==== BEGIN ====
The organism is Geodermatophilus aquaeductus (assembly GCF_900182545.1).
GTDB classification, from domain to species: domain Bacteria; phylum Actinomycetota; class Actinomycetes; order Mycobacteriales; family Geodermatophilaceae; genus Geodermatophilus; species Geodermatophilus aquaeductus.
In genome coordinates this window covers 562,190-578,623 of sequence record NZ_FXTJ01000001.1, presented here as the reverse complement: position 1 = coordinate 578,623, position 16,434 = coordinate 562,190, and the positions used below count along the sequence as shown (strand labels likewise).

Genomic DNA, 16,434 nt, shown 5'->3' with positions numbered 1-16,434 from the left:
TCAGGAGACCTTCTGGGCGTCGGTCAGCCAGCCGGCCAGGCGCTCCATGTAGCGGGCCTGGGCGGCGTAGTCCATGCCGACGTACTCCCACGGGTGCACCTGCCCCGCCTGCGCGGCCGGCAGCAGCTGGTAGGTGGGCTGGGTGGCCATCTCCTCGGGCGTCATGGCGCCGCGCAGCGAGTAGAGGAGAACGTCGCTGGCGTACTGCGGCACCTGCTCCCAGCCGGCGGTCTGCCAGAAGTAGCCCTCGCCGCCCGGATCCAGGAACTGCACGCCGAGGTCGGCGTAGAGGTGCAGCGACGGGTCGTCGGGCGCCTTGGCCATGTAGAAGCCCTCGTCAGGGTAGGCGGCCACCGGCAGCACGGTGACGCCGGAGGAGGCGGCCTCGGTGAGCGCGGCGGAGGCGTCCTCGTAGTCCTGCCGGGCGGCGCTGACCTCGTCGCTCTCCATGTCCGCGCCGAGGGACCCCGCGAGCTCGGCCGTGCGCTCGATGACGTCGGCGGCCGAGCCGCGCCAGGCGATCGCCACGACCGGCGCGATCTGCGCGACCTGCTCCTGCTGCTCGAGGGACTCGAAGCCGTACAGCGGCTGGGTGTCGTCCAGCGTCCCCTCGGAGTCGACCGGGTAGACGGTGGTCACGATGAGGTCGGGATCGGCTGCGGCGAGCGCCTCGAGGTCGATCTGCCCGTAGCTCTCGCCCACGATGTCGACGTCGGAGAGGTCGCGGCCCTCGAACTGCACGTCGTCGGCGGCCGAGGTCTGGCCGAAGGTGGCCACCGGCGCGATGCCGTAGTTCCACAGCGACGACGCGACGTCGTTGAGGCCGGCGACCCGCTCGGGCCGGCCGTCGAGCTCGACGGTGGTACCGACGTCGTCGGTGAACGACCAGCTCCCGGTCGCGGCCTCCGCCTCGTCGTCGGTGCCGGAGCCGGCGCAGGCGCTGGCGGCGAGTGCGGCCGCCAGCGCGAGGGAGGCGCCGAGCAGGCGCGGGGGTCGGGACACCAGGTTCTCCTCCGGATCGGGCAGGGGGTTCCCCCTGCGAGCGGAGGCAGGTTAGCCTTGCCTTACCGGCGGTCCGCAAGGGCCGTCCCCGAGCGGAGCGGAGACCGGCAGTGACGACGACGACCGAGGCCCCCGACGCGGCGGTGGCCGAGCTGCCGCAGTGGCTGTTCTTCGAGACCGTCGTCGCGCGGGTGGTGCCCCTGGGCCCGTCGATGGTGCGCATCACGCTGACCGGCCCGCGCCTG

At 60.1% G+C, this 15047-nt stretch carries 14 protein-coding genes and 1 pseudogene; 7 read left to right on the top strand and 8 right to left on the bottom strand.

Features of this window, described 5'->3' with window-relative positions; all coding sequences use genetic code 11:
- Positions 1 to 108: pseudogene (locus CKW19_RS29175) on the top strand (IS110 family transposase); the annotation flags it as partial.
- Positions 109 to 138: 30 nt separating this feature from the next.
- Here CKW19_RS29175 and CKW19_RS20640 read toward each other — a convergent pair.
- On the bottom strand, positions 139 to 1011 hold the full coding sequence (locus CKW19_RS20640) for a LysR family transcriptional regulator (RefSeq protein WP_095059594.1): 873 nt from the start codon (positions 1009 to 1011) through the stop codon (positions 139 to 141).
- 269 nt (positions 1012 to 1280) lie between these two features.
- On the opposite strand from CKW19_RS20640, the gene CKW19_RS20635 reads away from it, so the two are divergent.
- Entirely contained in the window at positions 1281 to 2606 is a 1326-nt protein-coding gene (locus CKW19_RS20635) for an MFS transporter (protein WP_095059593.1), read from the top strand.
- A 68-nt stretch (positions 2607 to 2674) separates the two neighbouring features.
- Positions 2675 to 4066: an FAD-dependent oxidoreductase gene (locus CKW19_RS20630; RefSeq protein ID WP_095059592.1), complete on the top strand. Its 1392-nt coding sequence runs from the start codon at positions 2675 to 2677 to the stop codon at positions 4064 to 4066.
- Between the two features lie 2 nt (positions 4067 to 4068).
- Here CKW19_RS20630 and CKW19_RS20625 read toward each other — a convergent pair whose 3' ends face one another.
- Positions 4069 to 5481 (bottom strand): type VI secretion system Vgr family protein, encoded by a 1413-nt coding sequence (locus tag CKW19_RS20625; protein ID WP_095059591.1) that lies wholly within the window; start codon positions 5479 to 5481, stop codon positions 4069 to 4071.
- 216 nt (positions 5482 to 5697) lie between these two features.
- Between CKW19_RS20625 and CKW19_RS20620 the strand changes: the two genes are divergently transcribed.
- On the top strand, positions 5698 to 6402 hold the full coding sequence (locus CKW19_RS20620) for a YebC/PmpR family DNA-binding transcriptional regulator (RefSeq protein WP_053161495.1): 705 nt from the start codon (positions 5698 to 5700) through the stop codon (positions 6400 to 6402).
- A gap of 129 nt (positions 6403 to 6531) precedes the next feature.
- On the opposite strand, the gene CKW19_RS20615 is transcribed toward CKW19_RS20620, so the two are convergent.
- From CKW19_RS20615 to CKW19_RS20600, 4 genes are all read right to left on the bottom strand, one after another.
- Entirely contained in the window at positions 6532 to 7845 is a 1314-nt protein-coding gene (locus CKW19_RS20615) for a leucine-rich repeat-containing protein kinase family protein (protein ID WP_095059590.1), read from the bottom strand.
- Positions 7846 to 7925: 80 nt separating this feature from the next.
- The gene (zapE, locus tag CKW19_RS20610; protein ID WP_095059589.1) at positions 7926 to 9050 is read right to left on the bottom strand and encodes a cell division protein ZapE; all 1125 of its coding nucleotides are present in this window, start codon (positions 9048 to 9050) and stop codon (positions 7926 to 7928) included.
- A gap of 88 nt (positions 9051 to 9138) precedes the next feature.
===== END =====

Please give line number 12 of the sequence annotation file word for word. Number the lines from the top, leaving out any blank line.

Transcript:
- 269 nt (positions 1012 to 1280) lie between these two features.